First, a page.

posted by RedOrGreen at 10:45 AM on May 13, 2015 [1 favorite]


(The SEP field is a particular favorite of mine because in a work context, I read it as Einstein's Strong Equivalence Principle, which says, in hand-wavy terms, that Galileo's experiment with a feather and a bowling ball would work if it was done with a neutron star and a white dwarf. This, in spite of the fact that their gravitational binding energy is a significant component of their apparent mass, through m = E/c^2. We are really beginning to test this conjecture with our observations...)
posted by RedOrGreen at 10:54 AM on May 13, 2015 [1 favorite]


Re: a possible 6th hhgttg book: you should all read Salmon Of Doubt, it has great essays on atheism, music and technology. And it also has bits of a new Dirk Gently book, that Douglas was starting to realise would work better as a hhgttg book.
posted by memebake at 12:59 PM on May 13, 2015


Re: Salmon of Doubt

In one of the interviews reprinted in the book, we learn that Adams did not like the ending he wrote to his Hitchhiker's Guide to the Galaxy series, and that he was thinking of continuing the trilogy in the Salmon of Doubt. In the book, Dirk follows around a ginger haired actor. Ford Prefect is described as having ginger colored hair, and his disguise during his stay on Earth includes his being an out of work actor. It is possible that this is him, and that it is the link between the series that Adams promised, but no one will ever know.
posted by memebake at 1:14 PM on May 13, 2015 [1 favorite]


Shada by Gareth Riberts is some pretty fun not-quite-written-by-Adams.

Boy are there a lot of versions of Shada.
posted by Artw at 1:20 PM on May 13, 2015


I felt like it was pretty obvious that Adams was getting pretty tired of the HHGTTG-verse from approximately Life, the Universe and Everything onwards. It's not that the later books are bad; there's plenty of great stuff in there, but you can feel a difference. (Also, Adams was pretty forthcoming about it in interviews of the time. As a fan it was frustrating hearing him gripe about how sick he was of Marvin of Android, but at least Adams was always a very entertaining griper.)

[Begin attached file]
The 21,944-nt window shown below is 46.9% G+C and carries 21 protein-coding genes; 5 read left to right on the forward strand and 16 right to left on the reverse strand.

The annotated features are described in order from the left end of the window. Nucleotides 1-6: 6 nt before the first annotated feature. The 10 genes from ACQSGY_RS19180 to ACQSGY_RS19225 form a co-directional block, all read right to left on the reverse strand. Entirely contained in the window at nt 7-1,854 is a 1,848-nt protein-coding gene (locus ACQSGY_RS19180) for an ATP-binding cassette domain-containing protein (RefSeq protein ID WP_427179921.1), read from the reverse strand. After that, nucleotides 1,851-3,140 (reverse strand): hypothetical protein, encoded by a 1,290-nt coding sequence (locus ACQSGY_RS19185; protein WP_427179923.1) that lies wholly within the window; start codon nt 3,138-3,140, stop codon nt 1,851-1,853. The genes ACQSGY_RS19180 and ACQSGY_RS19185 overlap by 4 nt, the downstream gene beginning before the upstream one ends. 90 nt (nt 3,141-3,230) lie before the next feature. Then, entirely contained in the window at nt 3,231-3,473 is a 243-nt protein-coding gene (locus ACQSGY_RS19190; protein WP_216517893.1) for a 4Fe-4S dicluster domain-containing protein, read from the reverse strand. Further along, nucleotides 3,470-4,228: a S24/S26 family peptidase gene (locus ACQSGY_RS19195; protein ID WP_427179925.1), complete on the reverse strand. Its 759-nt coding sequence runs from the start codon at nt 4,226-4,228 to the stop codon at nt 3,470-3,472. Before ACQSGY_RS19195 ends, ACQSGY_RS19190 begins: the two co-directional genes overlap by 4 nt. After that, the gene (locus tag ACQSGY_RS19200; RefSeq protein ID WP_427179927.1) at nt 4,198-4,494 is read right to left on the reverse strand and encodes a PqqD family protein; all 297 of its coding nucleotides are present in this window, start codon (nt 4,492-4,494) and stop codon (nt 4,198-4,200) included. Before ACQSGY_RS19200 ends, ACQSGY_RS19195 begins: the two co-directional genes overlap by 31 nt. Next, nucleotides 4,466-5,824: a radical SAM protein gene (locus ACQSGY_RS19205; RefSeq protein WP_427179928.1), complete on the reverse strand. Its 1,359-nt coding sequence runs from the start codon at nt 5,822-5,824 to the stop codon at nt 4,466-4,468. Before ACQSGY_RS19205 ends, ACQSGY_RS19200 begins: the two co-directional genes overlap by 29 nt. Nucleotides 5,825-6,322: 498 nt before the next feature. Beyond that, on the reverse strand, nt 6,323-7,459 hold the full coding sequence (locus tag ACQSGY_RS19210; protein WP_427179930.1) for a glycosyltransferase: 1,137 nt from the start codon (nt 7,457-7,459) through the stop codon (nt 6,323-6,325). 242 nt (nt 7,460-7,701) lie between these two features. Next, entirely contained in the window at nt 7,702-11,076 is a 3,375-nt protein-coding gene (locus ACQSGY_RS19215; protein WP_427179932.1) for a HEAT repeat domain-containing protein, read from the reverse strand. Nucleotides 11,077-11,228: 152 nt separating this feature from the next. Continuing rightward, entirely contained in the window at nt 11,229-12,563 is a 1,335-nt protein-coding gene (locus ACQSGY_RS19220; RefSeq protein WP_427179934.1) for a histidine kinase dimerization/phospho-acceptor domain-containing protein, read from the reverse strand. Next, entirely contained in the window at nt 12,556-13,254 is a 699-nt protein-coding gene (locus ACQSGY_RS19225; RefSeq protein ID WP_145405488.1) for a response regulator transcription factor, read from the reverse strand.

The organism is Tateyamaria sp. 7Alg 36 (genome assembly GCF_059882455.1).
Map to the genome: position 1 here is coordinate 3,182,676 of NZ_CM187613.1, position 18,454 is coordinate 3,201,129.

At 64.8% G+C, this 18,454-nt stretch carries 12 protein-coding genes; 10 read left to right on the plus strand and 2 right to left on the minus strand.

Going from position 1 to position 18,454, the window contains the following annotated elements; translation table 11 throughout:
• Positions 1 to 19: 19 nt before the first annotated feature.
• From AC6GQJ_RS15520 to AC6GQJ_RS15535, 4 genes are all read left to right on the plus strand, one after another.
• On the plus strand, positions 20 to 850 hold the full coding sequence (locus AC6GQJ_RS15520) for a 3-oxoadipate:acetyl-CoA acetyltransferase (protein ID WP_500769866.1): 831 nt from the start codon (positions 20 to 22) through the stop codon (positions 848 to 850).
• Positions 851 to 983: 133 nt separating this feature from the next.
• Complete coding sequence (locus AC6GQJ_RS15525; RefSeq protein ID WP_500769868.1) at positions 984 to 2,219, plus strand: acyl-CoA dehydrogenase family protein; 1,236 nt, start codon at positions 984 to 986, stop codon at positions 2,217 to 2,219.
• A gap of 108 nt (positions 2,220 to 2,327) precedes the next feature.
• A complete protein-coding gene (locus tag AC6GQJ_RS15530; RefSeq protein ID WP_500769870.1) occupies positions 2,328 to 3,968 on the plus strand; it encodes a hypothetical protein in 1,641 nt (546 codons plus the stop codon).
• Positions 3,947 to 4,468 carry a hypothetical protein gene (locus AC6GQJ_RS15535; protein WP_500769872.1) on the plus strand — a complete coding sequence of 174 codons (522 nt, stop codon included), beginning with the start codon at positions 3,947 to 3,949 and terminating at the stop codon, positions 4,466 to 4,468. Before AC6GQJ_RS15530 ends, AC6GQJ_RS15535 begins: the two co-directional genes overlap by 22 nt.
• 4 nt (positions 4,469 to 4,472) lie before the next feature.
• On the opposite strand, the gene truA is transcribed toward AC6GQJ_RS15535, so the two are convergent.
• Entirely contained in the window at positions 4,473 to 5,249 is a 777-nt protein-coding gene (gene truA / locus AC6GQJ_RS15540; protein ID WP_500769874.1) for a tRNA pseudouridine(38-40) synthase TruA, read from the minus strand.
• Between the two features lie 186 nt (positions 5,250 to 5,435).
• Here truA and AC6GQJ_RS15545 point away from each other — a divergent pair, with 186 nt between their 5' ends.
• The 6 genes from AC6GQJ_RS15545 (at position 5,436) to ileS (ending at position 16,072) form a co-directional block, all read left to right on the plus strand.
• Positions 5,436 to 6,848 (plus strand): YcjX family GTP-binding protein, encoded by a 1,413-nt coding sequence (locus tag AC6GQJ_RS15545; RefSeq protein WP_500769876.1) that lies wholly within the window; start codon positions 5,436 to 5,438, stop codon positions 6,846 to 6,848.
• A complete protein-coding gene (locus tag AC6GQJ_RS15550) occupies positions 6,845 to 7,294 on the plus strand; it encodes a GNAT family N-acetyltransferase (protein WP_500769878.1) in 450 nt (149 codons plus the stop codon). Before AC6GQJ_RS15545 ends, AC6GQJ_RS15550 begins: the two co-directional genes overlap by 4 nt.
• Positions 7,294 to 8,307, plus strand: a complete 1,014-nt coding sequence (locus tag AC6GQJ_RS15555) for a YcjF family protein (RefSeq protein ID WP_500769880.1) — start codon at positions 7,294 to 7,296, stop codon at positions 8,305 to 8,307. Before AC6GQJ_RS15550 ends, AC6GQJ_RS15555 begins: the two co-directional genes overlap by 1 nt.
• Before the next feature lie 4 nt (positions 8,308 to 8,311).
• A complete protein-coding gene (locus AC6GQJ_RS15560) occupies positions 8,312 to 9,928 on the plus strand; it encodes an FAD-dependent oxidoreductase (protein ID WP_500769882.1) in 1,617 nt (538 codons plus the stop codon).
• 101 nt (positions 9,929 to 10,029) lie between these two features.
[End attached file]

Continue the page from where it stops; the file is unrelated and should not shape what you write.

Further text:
RedorGreen, I don't remember book 5 being an unmitigated bleak-fest, just that it ended on a note like Adams was saying, "And that's it! Everybody dies! Sadly and pointlessly! Go away!" If your kid is OK with a bit of meta, maybe you could preface it for him or her by saying, "This is the last of the books Adams wrote, and it ends on a scary cliffhanger he wanted to finish later but never got a chance to. Do you still want to read it?" Knowing that that balls-kick of an ending wasn't the end of the story in Adams' mind might take some of the sting out of it. I'd also have the Dirk Maggs radio plays all queued up and ready to go. They end just the way I would have wanted things to wrap up when I was 7.

(As an aside, do you even read the sexy stuff in the books? It's not like they get porn-y or anything, and reading HHGTG to your kid is pretty awesome. But there's some stuff in there that I'd feel awkward reading to a kid. Arthur's sex-flying with Fenchurch comes to mind.)

I knew about the Eoin Colfer sequel, but... nope. If Adams plotted a HHGTTG book and somebody else wrote it, I'd consider reading it. But somebody else making up the whole thing themselves is basically fan-fiction, and I'd only have time for that if we were talking about Neil Gaiman or somebody else I'm already interested in reading.
posted by Ursula Hitler at 2:04 PM on May 13, 2015 [1 favorite]


Shada by Gareth Riberts is some pretty fun not-quite-written-by-Adams.

I'm not suggesting Shada is a bad book (haven't read it); but it's nearly a guarantee that "not quite written by X" or "in the style of X" writing will be almost, but not quite, entirely unlike X.